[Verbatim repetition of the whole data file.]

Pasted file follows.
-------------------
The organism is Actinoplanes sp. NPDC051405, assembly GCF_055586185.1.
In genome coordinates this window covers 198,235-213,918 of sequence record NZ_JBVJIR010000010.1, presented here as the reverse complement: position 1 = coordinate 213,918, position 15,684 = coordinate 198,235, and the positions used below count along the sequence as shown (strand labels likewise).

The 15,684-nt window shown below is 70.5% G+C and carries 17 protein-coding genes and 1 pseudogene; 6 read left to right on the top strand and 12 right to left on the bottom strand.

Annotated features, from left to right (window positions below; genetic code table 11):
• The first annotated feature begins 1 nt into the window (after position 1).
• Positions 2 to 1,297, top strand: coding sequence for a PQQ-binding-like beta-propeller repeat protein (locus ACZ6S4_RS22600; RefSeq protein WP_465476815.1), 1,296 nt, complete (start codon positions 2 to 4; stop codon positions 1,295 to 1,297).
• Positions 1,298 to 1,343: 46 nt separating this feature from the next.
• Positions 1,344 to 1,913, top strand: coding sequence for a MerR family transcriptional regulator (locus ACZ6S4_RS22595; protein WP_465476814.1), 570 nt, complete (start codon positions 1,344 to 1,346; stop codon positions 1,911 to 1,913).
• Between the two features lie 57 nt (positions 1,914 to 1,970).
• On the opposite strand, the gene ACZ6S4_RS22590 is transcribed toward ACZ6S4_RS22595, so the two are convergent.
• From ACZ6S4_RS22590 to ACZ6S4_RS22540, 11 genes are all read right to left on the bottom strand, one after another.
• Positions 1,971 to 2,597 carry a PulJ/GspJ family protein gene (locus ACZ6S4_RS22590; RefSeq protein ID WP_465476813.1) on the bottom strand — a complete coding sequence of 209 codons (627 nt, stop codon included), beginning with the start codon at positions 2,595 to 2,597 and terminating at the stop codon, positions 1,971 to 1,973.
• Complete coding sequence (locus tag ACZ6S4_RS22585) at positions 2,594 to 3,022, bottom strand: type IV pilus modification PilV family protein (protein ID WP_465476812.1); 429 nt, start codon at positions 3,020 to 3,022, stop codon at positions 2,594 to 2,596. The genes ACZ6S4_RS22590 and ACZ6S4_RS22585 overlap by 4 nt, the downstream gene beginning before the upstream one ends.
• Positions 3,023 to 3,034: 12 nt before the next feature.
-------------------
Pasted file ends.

The organism is Actinoplanes sp. NPDC051405, assembly GCF_055586185.1.
In genome coordinates this window covers 198,235-213,918 of sequence record NZ_JBVJIR010000010.1, presented here as the reverse complement: position 1 = coordinate 213,918, position 15,684 = coordinate 198,235, and the positions used below count along the sequence as shown (strand labels likewise).

The 15,684-nt window shown below is 70.5% G+C and carries 17 protein-coding genes and 1 pseudogene; 6 read left to right on the top strand and 12 right to left on the bottom strand.

Annotated features, from left to right (window positions below; genetic code table 11):
• The first annotated feature begins 1 nt into the window (after position 1).
• Positions 2 to 1,297, top strand: coding sequence for a PQQ-binding-like beta-propeller repeat protein (locus ACZ6S4_RS22600; RefSeq protein WP_465476815.1), 1,296 nt, complete (start codon positions 2 to 4; stop codon positions 1,295 to 1,297).
• Positions 1,298 to 1,343: 46 nt separating this feature from the next.
• Positions 1,344 to 1,913, top strand: coding sequence for a MerR family transcriptional regulator (locus ACZ6S4_RS22595; protein WP_465476814.1), 570 nt, complete (start codon positions 1,344 to 1,346; stop codon positions 1,911 to 1,913).
• Between the two features lie 57 nt (positions 1,914 to 1,970).
• On the opposite strand, the gene ACZ6S4_RS22590 is transcribed toward ACZ6S4_RS22595, so the two are convergent.
• From ACZ6S4_RS22590 to ACZ6S4_RS22540, 11 genes are all read right to left on the bottom strand, one after another.
• Positions 1,971 to 2,597 carry a PulJ/GspJ family protein gene (locus ACZ6S4_RS22590; RefSeq protein ID WP_465476813.1) on the bottom strand — a complete coding sequence of 209 codons (627 nt, stop codon included), beginning with the start codon at positions 2,595 to 2,597 and terminating at the stop codon, positions 1,971 to 1,973.
• Complete coding sequence (locus tag ACZ6S4_RS22585) at positions 2,594 to 3,022, bottom strand: type IV pilus modification PilV family protein (protein ID WP_465476812.1); 429 nt, start codon at positions 3,020 to 3,022, stop codon at positions 2,594 to 2,596. The genes ACZ6S4_RS22590 and ACZ6S4_RS22585 overlap by 4 nt, the downstream gene beginning before the upstream one ends.
• Positions 3,023 to 3,034: 12 nt before the next feature.